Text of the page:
This post was written before we learned of the death of Mr. Bowie, our condolences to his family.
In 2013, David Bowie returned from a decade-long hiatus with The Next Day. The album was well-received critically and found Bowie back in the art-pop territory he has long found his own. Now, two years later, David Bowie is back with another new album, Blackstar. Even after 26 studio albums, Bowie has managed to make a record unique from all his others.
The album opens in true Bowie fashion with its spacey, ten-minute long title track. It continues in like fashion for the next three songs. Track three, “Lazarus,” in particular stands out among the more avant garde songs.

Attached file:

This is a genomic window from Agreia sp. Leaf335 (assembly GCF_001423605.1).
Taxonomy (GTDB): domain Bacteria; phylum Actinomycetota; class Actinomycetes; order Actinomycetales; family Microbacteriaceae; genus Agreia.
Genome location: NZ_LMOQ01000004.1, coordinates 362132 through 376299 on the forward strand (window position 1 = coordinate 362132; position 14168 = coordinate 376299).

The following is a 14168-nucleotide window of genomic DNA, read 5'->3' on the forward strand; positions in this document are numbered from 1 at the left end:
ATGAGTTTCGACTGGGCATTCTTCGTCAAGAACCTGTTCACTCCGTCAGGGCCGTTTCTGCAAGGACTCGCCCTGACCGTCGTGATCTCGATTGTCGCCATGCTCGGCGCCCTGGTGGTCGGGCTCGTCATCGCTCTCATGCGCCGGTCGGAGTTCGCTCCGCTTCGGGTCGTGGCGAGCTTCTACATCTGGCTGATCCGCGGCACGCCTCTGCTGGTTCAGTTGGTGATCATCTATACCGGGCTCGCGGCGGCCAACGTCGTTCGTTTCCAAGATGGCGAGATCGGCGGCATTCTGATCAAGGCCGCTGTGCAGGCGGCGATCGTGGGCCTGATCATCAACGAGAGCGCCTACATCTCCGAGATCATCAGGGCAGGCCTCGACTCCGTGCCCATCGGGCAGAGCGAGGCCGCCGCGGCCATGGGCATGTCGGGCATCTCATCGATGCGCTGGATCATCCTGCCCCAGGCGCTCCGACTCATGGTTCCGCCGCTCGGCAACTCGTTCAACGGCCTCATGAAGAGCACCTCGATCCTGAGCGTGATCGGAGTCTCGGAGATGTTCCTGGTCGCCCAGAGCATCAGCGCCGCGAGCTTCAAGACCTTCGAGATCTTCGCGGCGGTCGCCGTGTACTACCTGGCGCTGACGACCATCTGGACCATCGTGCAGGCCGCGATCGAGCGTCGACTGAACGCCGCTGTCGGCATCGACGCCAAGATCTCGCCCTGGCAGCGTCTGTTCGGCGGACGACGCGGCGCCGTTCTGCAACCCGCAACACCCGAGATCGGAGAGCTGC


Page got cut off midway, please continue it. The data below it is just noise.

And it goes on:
Bowie has split Blackstar into distinct halves. The first four tracks are all in a single, experimental vein, though “Blackstar” and “Lazarus” are mellow for longer than either “‘Tis a Pity She Was a Whore” or “Sue (Or a Season in Crime).” All four tracks are heavily jazzy—thanks in no small part to the jazz ensembles that has been backing Bowie for some time now—and end in chaotic breakdowns.
Blackstar‘s second half is where listeners will find the pop-influenced songs. “Girl Loves Me,” “Dollar Days,” and “I Can’t Give Everything Away” maintain the expansive, otherworldly atmosphere, but where the first half of the album leans experimental, these tracks incorporate pop elements and are more immediately catchy.
With Blackstar, David Bowie continues to show that he is uninterested in cashing in on his own name even as an elder statesman of rock. He has experimented consistently for decades and Blackstar continues that tradition.